27. The Tribunal judgments relied upon by the assessee as well as the judgment rendered by Hon'ble Gujrat High Court in the case of Saurashtra Packaging Pvt. Ltd. v. CIT (supra) which came for consideration by Third Member in the case of Srimanta Shanker Academi v. ITO (supra) would not be applicable to a case like this, wherein further enquiries as indicated hereinbefore were wanting and without making such enquiry into the basic facts, a conclusion as that reached by the learned CIT(Appeals) or accepted by the learned Judicial Member, was neither factually possible nor sustainable in law. Agreeing with the learned Accountant Member that the year of loss is to be determined, the decision taken by the learned CIT( Appeals) is set aside, who shall have to make enquiry into the facts and consider the legal principles as aforesaid and pass a speaking order with reference to the material on record for coming to a conclusion thereon in accordance with law. Needless to add, effective and reasonable opportunity of being heard shall be allowed to the assessee.
The matter shall now go before the regular Bench for deciding the appeals in accordance with opinion of the majority.
1. That the Ld. CIT (A) has erred in law and on fact in deleting the addition of Rs. 15,35,399/- made by the A.O. on account of goods in transit without properly appreciating the facts of the case mentioned in assessment.
2. That the appellant craves leave to add or alter one or more ground(s) during the hearing of appeal.
3. That the order of the ld. CIT (A) Agra being erroneous in law and on facts be set aside and that of the A.O. be restored.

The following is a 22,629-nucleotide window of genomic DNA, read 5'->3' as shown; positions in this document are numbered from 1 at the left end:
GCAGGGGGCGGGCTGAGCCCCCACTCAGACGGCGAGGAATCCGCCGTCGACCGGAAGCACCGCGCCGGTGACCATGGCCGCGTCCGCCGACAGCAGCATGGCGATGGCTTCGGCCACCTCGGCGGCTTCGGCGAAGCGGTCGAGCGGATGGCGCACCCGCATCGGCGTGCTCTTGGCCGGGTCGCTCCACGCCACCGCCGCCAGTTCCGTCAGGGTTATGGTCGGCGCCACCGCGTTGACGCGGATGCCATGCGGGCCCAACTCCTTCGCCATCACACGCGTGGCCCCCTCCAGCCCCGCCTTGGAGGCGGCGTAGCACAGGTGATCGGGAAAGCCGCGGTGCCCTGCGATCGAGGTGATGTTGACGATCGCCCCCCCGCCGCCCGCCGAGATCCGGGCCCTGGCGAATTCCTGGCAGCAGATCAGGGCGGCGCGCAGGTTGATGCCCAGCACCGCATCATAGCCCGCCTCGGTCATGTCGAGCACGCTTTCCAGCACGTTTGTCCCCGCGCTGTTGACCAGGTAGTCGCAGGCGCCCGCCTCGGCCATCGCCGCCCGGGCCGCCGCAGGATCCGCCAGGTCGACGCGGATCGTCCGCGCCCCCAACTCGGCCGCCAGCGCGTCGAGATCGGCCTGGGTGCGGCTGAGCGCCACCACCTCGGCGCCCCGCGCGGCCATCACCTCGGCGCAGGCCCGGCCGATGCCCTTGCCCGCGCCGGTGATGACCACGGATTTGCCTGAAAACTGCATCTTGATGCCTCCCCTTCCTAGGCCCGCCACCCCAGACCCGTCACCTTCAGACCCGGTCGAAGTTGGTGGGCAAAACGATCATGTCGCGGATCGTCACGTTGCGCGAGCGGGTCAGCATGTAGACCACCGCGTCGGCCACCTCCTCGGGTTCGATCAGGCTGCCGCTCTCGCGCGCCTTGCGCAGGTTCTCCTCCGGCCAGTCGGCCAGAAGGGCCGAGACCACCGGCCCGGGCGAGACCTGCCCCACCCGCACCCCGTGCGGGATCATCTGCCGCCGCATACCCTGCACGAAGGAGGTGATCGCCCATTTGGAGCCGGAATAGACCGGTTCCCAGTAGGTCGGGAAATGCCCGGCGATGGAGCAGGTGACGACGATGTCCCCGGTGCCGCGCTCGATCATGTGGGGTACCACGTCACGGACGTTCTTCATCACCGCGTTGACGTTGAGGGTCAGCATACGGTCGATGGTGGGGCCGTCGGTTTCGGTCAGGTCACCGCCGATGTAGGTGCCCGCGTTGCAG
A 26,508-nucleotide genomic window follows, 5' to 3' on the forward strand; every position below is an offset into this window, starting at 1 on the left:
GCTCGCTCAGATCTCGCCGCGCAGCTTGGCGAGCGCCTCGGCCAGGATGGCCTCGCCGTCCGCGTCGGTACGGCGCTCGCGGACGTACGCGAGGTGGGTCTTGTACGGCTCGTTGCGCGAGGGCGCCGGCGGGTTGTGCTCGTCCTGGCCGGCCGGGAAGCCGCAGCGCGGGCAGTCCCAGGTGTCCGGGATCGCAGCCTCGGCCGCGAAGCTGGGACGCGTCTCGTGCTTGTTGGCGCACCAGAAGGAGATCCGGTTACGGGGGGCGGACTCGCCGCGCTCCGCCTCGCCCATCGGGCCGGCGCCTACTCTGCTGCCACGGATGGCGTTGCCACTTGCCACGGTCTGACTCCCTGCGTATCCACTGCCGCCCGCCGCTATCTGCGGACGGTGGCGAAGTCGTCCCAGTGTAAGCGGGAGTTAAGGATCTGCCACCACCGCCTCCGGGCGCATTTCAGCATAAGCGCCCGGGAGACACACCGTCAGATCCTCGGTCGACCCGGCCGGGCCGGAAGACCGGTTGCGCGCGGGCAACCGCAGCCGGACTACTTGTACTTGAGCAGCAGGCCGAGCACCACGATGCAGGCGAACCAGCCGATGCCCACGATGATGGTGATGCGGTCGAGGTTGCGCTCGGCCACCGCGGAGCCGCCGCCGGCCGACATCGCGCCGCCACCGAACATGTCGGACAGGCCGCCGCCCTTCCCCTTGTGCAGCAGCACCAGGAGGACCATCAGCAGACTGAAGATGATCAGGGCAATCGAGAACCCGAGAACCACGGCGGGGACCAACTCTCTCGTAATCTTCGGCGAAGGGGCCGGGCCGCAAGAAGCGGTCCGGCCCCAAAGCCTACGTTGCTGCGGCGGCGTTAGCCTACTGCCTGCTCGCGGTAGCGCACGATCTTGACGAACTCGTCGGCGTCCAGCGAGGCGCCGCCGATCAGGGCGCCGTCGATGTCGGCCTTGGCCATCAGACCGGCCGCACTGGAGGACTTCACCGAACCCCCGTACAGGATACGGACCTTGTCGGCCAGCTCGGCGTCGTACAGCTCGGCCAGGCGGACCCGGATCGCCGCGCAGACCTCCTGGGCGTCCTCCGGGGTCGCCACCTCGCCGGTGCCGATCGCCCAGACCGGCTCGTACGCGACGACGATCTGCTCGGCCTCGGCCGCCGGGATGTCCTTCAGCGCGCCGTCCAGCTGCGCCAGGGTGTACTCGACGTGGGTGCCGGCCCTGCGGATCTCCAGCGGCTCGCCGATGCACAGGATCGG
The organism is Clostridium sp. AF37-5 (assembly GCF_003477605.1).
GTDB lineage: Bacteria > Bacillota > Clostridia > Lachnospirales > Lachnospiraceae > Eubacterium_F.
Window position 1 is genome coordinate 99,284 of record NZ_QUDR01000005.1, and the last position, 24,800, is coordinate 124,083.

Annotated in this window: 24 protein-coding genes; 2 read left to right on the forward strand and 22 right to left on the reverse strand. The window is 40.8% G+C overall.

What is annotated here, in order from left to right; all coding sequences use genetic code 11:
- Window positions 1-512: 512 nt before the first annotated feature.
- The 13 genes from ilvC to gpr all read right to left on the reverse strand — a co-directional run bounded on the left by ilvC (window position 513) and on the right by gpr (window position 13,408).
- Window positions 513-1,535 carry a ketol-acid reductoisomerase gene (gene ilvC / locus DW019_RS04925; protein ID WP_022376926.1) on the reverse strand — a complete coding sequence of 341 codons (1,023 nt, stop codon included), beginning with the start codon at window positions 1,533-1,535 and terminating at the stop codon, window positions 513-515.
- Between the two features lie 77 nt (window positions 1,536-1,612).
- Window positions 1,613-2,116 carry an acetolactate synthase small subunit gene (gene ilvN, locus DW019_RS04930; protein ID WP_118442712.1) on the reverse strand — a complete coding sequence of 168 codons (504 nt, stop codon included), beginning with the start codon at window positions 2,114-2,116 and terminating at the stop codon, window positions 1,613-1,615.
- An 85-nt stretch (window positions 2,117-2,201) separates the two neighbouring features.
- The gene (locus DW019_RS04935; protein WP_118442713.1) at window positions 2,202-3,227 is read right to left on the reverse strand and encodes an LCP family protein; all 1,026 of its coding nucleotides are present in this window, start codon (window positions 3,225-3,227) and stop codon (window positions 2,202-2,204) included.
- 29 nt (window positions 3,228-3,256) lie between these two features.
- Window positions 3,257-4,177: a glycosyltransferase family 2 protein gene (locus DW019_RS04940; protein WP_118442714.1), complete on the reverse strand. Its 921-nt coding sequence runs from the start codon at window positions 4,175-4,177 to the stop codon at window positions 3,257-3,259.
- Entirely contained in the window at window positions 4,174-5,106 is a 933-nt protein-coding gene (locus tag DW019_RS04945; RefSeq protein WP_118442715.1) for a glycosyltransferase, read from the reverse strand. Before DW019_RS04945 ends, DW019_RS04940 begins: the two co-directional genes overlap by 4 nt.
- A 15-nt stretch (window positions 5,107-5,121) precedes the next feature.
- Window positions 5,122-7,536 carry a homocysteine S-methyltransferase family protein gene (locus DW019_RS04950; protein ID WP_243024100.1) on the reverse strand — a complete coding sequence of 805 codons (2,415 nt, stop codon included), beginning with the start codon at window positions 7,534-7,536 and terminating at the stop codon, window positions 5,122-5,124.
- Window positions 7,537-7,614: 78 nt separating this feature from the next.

2. The assessee had also filed a cross objection wherein following grounds were raised: 1. Because learned Commissioner (Appeals) erred in the facts and circumstances of the case in confirming the disallowance of Rs. 55,237 towards car expenses which were unreasonable and excessive looking the nature and size and expediency of business and in any case, no disallowance should have been made out of depreciation which is a statutory allowance. Fair, just and reasonable relief be kindly allowed.
2. Because learned Commissioner (Appeals) was justified in the facts and in totality of the circumstances of the case in deleting the addition of Rs. 1,535,399 as was made by the Assessing Officer to the returned income by disallowing claim of loss on goods in transit.
3. On account of difference of opinion between the Hon'ble Judicial Member and Hon'ble Accountant Member, the matter was referred by Hon'ble President to Third Member. As per majority of opinion, ground No. 1 in Revenue's appeal and ground No. 2 in assessee's cross objection is decided in favour of the Revenue, but for statistical purposes, as the issue has been restored by the majority view to the file of the ld. CIT(Appeals) as per directions/observations made by the Third Member. Accordingly, the appeal of the department is allowed for statistical purposes whereas ground No. 2 in cross objection raised by assessee is dismissed.
4. Ground No. 1 in assessee's cross objection has been partly allowed in favour of the assessee.
In the result, the appeal filed by the Revenue is allowed for statistical purposes whereas the cross objection of the assessee is partly allowed. Order pronounced in the court on 14/3/08.